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George Clinton is giving up the funk -- on the road, at least
Dr. Funkenstein may be ready to give up the funk on the road, but he promises that one nation — all nations, really — will remain under a Parliament-Funkadelic groove for the foreseeable future.
George Clinton says the One Nation Under a Groove Tour he's doing with his Rock and Roll Hall of Fame-inducted funk coalition will be his last — a product of age (77) and health as well as a desire to do other things. But he's confident that with the current incarnation of the group, which features some of his children and grandchildren, the musical empire Clinton built is in good hands.
"The kids and the band, they've got it down," Clinton, who resided in Michigan from the mid-'60s until 1997, says by phone from his current home in Tallahassee, Fla. "We've been touring and selling out, and I've just been directing them through it, really. They've got their own sound and a lot of new music. It still works as P-Funk, but it's theirs and they'll take it into the future."
They'll certainly be building on a formidable past.
Born in North Carolina and raised in New Jersey, Clinton started in doo-wop but, after forming the Parliaments during the early '60s, began formulating a synthesis of R&B, rock and the funk James Brown pioneered before him. "Funk was the mid-tempo version of rock 'n' roll and blues," Clinton explains. "Rock 'n' roll was fast, blues was usually real slow. Funk was that mid-tempo of the two."
He came to Detroit to be a staff writer for Motown. That didn't amount to much, though Clinton feels he made a subtle mark on the company.
"We'd be doing all this crazy funk at the 20 Grand and the different stars at Motown would come to see us," Clinton recalls. "To see the Temptations do 'Psychedelic Shack' and 'Cloud Nine.' We knew we changed them." Motown also didn't pan out as the right home for the Parliaments, either. "We figured we were cooler than Motown," Clinton says with a chuckle. "They had their polished, charm-school type of thing. We were just totally funky, rude looking. It was not a good fit."
Clinton and the Parliaments found their home at Revilot Records instead, launching the 1967 hit "(I Wanna) Testify" — though Clinton was the only group member on the recording as the others remained back in New Jersey. It was the first shot from an empire that yielded two bands (Parliament and Funkadelic), spin-offs (Bootsy Collins' Rubber Band, the Brides of Funkenstein) and a nonstop barrage of releases, including seminal works like "Maggot Brain," "Mothership Connection," "One Nation Under a Groove" and "Motor Booty Affair." The troupe also put on some of the most flamboyant live shows of the period, with an actual spaceshiplike Mothership hovering above the stage and elaborate costuming, including — famously — the late guitarist Garry Shider in a diaper.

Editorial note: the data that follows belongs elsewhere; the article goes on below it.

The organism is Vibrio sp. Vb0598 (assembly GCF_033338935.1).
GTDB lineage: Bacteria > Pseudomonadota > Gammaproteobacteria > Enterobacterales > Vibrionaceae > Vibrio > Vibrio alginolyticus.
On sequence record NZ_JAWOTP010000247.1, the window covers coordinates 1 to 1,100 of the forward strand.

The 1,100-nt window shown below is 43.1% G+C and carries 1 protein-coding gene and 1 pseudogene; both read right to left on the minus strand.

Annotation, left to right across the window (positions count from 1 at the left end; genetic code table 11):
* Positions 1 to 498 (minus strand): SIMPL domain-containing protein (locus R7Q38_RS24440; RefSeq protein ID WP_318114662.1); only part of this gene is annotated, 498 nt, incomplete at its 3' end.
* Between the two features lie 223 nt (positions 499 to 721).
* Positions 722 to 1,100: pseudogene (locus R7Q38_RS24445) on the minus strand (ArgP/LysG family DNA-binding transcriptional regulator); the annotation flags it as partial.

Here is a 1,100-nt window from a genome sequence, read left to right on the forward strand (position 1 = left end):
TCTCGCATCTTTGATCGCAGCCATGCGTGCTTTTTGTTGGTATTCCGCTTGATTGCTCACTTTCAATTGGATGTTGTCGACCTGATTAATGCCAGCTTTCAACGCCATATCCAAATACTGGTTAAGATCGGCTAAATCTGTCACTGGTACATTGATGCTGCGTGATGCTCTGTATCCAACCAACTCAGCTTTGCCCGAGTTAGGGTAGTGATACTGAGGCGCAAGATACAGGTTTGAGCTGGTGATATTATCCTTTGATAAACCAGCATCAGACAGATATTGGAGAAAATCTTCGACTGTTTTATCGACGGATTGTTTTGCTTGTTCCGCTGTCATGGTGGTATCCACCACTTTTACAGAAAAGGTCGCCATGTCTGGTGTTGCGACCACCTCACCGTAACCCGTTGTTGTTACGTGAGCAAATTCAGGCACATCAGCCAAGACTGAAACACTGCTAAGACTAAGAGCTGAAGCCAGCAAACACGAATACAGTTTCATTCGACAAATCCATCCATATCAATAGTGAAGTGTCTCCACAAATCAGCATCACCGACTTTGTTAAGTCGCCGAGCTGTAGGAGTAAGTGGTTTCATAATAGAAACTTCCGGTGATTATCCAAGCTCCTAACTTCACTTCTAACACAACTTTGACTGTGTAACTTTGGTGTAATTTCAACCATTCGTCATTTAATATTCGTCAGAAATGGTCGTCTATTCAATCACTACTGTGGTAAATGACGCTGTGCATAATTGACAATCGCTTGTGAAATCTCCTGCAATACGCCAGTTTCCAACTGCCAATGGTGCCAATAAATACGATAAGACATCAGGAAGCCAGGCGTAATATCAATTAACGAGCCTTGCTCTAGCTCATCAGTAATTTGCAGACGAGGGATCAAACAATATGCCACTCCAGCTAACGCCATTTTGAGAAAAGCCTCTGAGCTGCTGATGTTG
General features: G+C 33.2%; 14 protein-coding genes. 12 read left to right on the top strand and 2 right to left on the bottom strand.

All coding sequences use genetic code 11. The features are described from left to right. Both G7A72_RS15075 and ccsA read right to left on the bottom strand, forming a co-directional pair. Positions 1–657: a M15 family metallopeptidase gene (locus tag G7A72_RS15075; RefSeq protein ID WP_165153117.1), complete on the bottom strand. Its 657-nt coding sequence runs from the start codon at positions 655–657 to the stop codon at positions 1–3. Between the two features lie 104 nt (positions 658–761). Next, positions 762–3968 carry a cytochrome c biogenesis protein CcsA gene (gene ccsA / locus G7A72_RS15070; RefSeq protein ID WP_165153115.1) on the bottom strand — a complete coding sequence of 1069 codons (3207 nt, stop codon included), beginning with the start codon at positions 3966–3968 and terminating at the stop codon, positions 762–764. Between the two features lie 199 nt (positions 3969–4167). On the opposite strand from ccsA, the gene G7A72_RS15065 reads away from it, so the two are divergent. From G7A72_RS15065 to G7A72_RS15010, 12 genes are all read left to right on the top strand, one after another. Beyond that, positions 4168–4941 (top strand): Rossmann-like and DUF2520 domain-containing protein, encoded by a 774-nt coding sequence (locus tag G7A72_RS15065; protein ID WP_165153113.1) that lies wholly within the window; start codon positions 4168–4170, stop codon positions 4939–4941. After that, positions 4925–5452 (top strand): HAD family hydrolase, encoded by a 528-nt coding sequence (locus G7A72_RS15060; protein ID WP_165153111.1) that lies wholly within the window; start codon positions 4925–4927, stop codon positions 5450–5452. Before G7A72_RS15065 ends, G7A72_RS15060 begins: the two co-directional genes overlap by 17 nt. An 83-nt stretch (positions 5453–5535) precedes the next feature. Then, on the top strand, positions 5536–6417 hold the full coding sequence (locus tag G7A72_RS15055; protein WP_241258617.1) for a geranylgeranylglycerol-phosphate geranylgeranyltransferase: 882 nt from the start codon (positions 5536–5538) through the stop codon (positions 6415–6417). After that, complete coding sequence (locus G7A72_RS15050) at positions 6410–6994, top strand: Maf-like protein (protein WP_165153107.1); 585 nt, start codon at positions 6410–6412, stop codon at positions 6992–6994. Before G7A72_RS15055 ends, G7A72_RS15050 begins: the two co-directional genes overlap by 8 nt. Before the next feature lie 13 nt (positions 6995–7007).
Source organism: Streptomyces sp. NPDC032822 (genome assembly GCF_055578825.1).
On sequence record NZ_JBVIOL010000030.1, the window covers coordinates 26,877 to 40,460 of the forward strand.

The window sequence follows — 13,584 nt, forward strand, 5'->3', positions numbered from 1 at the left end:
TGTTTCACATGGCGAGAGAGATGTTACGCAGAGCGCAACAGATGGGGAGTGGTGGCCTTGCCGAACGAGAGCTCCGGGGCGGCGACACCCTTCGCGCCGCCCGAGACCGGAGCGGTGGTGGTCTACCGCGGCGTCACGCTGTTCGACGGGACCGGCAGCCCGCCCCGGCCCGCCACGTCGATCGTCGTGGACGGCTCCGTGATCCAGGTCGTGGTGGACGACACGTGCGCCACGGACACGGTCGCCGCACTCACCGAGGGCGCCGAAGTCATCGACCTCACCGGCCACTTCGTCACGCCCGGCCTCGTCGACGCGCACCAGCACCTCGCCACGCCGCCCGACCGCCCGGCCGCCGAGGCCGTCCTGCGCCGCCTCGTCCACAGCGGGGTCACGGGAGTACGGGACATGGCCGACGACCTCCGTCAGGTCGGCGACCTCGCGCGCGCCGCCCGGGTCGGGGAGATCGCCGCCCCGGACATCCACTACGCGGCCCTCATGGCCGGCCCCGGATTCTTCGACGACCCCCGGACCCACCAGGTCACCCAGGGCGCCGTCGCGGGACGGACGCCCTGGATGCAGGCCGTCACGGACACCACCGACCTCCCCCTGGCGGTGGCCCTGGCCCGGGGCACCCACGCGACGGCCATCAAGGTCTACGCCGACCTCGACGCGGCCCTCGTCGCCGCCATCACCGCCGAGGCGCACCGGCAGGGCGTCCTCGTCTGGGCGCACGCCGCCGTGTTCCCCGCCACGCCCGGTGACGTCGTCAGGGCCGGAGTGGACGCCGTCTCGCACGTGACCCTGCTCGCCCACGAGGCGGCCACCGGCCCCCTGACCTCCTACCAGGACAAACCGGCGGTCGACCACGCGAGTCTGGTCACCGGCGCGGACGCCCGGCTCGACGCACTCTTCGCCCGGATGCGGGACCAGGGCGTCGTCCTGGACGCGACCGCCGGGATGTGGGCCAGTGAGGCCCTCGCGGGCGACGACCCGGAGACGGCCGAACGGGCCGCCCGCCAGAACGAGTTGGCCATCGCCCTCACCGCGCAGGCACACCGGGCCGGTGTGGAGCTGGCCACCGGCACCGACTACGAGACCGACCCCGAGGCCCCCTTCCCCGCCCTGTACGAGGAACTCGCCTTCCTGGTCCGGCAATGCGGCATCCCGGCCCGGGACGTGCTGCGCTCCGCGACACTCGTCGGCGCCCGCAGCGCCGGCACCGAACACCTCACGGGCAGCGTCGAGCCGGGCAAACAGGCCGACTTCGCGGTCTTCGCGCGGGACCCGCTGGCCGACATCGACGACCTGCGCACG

"We just did it the funnest way we should do it — sheets and diapers and crazy costumes, whatever," Clinton recalls. "You had what Motown was doing on the one side, and rock 'n' roll and the flower child image on the other, so we had to find our own way. We just went to stores and bought up everything we could find that was stupid — chicken feet, all kinds of different stuff. 'That's a diaper? Gimme that!' (laughs)
"Then when we got ready to do the Mothership we went completely bourgeoisie — leather suits that cost a fortune, all that. We had to be totally the opposite of what we'd been."
Parliament and Funkadelic piled up the hits, but the good times came with a dark side, too — personality conflicts within the bands as well as drug abuse that took Clinton's eye off business, leading to decades of legal haggling — still ongoing — over everything from copyrights and song ownerships to the horse farm he owned in Brooklyn, Mich.
"I learned that you can't be (messed) up and expect anything else but (messed) up (stuff)," Clinton notes now. "I thought I could make music that would make people want to take care of the business right and everything would be good.
"But that's not true. There's greedy people who, no matter how much they get, they want it all.
"I spent a lot of money to be (messed) up, so I got what I was asking for."
Sampling, however, kept Clinton afloat. He is, in fact, one of the most sampled artists in history via the hip-hop and EDM communities.
"Funk is DNA for all the dance music," he says "so we've been able to be included in every new genre that comes along and we've been able to forge relationships with almost every new dance music, whether it's disco, hip-hop, techno, acid jazz, bass and drums, whatever.
"We've been able to be a part of everything that comes by, so whatever happens, I can find me a reason to be valid."
Clinton says he'll miss performing, "just getting out there and jamming," but he has a full docket to pursue, including producing an album for the current Parliament-Funkadelic, the ongoing "Dope Dog" movie project and the "Trolls II" film, for which he'll be the voice of King Troll and contribute music to the soundtrack.
And don't expect to see Clinton, who holds out the possibility of concert cameos in the future, shedding any tears as he makes his final rounds on stage this year.
"We're having too much fun," he says. "It's actually much wilder than it used to be, so I don't have a chance to think about it. I might get sad towards the end, but you can't let that get in your head. I can appreciate what I've done, but I make sure I don't linger on that (stuff) too much. That only gets in the way of some new (stuff)."
George Clinton and Parliament-Funkadelic, Fishbone and Miss Velvet & the Blue Wolf perform at 6 p.m. Thursday, June 20, at the Michigan Lottery Amphitheatre at Freedom Hill, 14900 Metropolitan Pkwy., Sterling Heights. Tickets are $29.50 and up. Call 313-471-7000 or visit 313Presents.com.
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